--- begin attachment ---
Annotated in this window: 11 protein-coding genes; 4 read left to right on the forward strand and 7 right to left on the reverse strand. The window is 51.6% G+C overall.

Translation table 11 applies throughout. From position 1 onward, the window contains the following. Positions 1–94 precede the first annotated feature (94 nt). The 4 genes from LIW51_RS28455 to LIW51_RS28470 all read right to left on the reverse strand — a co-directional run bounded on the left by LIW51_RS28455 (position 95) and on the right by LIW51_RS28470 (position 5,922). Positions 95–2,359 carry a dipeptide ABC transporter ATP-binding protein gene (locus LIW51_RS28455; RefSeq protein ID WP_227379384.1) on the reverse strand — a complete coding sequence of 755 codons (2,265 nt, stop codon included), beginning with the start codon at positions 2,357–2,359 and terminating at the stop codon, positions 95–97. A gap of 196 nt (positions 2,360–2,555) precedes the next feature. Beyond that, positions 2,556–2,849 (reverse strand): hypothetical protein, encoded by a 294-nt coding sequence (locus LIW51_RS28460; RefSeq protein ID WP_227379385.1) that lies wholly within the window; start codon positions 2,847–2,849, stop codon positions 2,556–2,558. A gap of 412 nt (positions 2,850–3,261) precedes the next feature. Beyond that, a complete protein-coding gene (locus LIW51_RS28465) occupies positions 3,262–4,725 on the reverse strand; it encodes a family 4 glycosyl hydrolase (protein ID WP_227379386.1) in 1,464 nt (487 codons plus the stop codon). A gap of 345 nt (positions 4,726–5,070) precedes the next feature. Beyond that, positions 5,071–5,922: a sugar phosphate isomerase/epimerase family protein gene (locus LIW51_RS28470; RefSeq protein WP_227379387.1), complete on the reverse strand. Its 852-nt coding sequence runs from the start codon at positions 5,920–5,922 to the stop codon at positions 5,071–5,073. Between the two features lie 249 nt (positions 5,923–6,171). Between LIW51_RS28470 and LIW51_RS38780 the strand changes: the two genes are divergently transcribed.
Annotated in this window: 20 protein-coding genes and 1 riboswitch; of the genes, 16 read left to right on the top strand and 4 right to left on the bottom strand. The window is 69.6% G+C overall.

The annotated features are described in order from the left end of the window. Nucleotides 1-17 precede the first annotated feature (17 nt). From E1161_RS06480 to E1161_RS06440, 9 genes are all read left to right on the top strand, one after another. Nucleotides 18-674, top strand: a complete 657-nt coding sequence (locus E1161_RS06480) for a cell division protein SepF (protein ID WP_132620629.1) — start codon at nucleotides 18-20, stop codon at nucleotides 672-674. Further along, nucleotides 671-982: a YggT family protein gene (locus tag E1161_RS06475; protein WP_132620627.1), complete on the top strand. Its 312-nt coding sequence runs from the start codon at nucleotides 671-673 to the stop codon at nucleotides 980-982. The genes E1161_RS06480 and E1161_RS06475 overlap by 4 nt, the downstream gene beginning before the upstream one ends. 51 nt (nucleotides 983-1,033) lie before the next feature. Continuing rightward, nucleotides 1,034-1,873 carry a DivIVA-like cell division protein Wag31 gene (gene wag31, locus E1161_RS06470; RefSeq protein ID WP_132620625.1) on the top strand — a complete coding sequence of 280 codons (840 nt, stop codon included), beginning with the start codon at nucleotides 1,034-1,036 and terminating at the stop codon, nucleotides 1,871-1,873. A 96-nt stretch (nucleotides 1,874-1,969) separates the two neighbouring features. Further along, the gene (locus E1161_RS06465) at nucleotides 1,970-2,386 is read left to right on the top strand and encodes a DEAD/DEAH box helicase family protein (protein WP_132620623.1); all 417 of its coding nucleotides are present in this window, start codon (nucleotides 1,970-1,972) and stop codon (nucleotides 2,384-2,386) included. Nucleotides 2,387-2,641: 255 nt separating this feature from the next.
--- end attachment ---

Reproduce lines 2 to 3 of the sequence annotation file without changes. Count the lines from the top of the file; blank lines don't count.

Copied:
Translation table 11 applies throughout. From position 1 onward, the window contains the following. Positions 1–94 precede the first annotated feature (94 nt). The 4 genes from LIW51_RS28455 to LIW51_RS28470 all read right to left on the reverse strand — a co-directional run bounded on the left by LIW51_RS28455 (position 95) and on the right by LIW51_RS28470 (position 5,922). Positions 95–2,359 carry a dipeptide ABC transporter ATP-binding protein gene (locus LIW51_RS28455; RefSeq protein ID WP_227379384.1) on the reverse strand — a complete coding sequence of 755 codons (2,265 nt, stop codon included), beginning with the start codon at positions 2,357–2,359 and terminating at the stop codon, positions 95–97. A gap of 196 nt (positions 2,360–2,555) precedes the next feature. Beyond that, positions 2,556–2,849 (reverse strand): hypothetical protein, encoded by a 294-nt coding sequence (locus LIW51_RS28460; RefSeq protein ID WP_227379385.1) that lies wholly within the window; start codon positions 2,847–2,849, stop codon positions 2,556–2,558. A gap of 412 nt (positions 2,850–3,261) precedes the next feature. Beyond that, a complete protein-coding gene (locus LIW51_RS28465) occupies positions 3,262–4,725 on the reverse strand; it encodes a family 4 glycosyl hydrolase (protein ID WP_227379386.1) in 1,464 nt (487 codons plus the stop codon). A gap of 345 nt (positions 4,726–5,070) precedes the next feature. Beyond that, positions 5,071–5,922: a sugar phosphate isomerase/epimerase family protein gene (locus LIW51_RS28470; RefSeq protein WP_227379387.1), complete on the reverse strand. Its 852-nt coding sequence runs from the start codon at positions 5,920–5,922 to the stop codon at positions 5,071–5,073. Between the two features lie 249 nt (positions 5,923–6,171). Between LIW51_RS28470 and LIW51_RS38780 the strand changes: the two genes are divergently transcribed.
Annotated in this window: 20 protein-coding genes and 1 riboswitch; of the genes, 16 read left to right on the top strand and 4 right to left on the bottom strand. The window is 69.6% G+C overall.